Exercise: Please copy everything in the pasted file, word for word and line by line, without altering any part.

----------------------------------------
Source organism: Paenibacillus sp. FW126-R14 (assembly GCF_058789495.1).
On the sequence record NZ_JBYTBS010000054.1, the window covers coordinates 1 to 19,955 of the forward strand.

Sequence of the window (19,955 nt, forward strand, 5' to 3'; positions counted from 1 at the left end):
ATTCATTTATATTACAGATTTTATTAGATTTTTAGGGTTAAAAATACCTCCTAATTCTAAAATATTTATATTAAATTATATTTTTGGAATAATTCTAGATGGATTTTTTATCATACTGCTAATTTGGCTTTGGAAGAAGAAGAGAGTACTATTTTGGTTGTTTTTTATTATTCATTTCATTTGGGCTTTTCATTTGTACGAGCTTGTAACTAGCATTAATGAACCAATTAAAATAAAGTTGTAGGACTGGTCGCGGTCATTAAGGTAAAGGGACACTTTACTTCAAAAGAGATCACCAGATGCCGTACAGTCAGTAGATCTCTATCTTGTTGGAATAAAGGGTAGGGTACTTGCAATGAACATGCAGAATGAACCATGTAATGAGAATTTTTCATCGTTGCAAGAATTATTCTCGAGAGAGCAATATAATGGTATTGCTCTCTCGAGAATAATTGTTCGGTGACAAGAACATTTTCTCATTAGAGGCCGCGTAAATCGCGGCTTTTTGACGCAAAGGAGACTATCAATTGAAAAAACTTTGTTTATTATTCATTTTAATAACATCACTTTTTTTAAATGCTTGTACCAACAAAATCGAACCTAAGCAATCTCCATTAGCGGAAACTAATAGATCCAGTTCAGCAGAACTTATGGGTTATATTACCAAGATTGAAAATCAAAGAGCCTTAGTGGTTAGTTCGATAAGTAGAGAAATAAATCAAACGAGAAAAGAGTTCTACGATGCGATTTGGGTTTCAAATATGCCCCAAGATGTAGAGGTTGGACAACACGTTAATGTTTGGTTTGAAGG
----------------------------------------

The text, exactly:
Source organism: Paenibacillus sp. FW126-R14 (assembly GCF_058789495.1).
On the sequence record NZ_JBYTBS010000054.1, the window covers coordinates 1 to 19,955 of the forward strand.

Sequence of the window (19,955 nt, forward strand, 5' to 3'; positions counted from 1 at the left end):
ATTCATTTATATTACAGATTTTATTAGATTTTTAGGGTTAAAAATACCTCCTAATTCTAAAATATTTATATTAAATTATATTTTTGGAATAATTCTAGATGGATTTTTTATCATACTGCTAATTTGGCTTTGGAAGAAGAAGAGAGTACTATTTTGGTTGTTTTTTATTATTCATTTCATTTGGGCTTTTCATTTGTACGAGCTTGTAACTAGCATTAATGAACCAATTAAAATAAAGTTGTAGGACTGGTCGCGGTCATTAAGGTAAAGGGACACTTTACTTCAAAAGAGATCACCAGATGCCGTACAGTCAGTAGATCTCTATCTTGTTGGAATAAAGGGTAGGGTACTTGCAATGAACATGCAGAATGAACCATGTAATGAGAATTTTTCATCGTTGCAAGAATTATTCTCGAGAGAGCAATATAATGGTATTGCTCTCTCGAGAATAATTGTTCGGTGACAAGAACATTTTCTCATTAGAGGCCGCGTAAATCGCGGCTTTTTGACGCAAAGGAGACTATCAATTGAAAAAACTTTGTTTATTATTCATTTTAATAACATCACTTTTTTTAAATGCTTGTACCAACAAAATCGAACCTAAGCAATCTCCATTAGCGGAAACTAATAGATCCAGTTCAGCAGAACTTATGGGTTATATTACCAAGATTGAAAATCAAAGAGCCTTAGTGGTTAGTTCGATAAGTAGAGAAATAAATCAAACGAGAAAAGAGTTCTACGATGCGATTTGGGTTTCAAATATGCCCCAAGATGTAGAGGTTGGACAACACGTTAATGTTTGGTTTGAAGG